Pansy Tlakula’s lawyers say her departure may derail elections

2014-04-24 14:08

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Removing embattled Independent Electoral Commission (IEC) chairperson Pansy Tlakula from office barely two weeks before the general elections would place the work of the commission in jeopardy and could “derail” the outcome of the elections, her lawyers have told the Electoral Court.

This is despite assurances given by other commissioners to political parties that the elections would not be jeopardised if Tlakula were to be removed from her seat.

In a letter Tlakula wrote to the court on Tuesday, she contends the application by five political parties – the United Democratic Movement, the African Christian Democratic Party, the Congress of the People, Agang SA and the Economic Freedom Fighters – for the Electoral Court to remove her from her position ahead of the elections is “misconceived” since she believes her office is “independent”.

Tlakula has maintained a sturdy silence since the publication of the damning report into her conduct related to a R320 million lease, which was awarded to a company which is 20% owned by a company in which she is co-director with her business partner ANC MP Thaba Mufamadi.

The parties want the court to urgently investigate what they deem to be grounds for her removal because her failure to inform the commission about the business relationship was a conflict of interest, which amounted to “misconduct”.

They want the court to recommend her removal to the National Assembly, which will then form a committee to investigate the matter further and decide whether she should be removed.

But Tlakula has argued if she were to be temporarily removed from her job, as demanded by the political parties, the commission would not be able to fulfil its obligations.

She has argued that if any other political party were to lodge objections to the election results in her absence, there is a strong possibility that the four remaining commissioners would reach a “deadlock” and therefore place the work of the IEC in jeopardy.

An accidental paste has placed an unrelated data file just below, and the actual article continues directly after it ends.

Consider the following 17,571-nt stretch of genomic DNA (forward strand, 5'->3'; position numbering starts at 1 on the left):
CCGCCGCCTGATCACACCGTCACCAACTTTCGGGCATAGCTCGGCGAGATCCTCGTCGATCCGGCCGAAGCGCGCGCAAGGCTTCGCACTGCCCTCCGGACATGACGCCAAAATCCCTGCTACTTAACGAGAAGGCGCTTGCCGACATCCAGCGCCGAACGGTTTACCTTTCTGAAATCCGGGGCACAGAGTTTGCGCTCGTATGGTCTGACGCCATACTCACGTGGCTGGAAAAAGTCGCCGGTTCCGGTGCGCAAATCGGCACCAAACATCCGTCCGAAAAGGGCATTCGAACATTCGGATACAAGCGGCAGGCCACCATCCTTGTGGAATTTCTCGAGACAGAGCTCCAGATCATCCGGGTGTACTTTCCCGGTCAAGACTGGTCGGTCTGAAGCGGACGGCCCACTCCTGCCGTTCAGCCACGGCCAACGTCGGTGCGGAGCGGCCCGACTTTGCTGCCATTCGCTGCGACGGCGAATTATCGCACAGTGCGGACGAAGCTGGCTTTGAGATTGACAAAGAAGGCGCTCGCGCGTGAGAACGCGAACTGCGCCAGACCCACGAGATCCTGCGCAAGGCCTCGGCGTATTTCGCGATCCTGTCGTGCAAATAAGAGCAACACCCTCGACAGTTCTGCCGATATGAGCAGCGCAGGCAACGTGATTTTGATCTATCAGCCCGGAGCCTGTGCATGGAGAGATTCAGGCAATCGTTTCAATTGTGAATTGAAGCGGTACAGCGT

Tlakula’s lawyers also contend the court should not entertain the matter before the elections, arguing there is no “urgency” to the case, which can be heard after the May 7 polls.

Despite two damning reports by two institutions, the office of Public Protector Thuli Madonsela and a forensic probe by PwC, which was sanctioned by the Treasury, Tlakula believes there are no grounds for her removal or for the matter to be heard by the Electoral Court on an urgent basis.

She believes the application should not be dealt with as a matter of urgency because “the Public Protector’s report upon which the application is based was released on August 26 2013”.

“The forensic investigation report, compiled by PwC, was published on or about December 14 2013 and widely reported on in the media soon thereafter. Significantly, the applicants have waited until the eleventh hour – barely two weeks before the national and provincial elections are due to be held – before launching this application.

“The urgency relied upon by the applicants is clearly self-created.”

Tlakula, who is also challenging the outcome of Madonsela’s report in the high court, said commissioners were independent because their tenure was a matter regulated by section 194 of the Constitution.

“This, we submit, goes to the core of the independence of the office of a commissioner, which cannot be terminated under circumstances of urgency of the kind proposed by the applicants,” the letter reads.

Her lawyers also contend that the ultimatum given to Tlakula by the political parties – that she should vacate her position or face legal action – “cannot offer justification for the lateness of their application”.

A lawyer representing the political parties said it was strange Tlakula chose to write a letter to the court rather than follow the normal procedure of filing her replying affidavit to challenge the application.

Tlakula said the Electoral Court was only “empowered to make a recommendation to the National Assembly concerning the removal from office of a commissioner, but only after the Electoral Court has investigated an allegation of misconduct, incapacity or incompetence against the commissioner concerned”.

In their application, the parties argued that Tlakula should have recused herself from all tender processes but instead she “countermanded” the awarding of the original lease contract and started a new and “improper” tender bidding process, which benefited Mufamadi.

Tlakula’s lawyers have also written to Madonsela, asking her to postpone their legal battle until after the elections.

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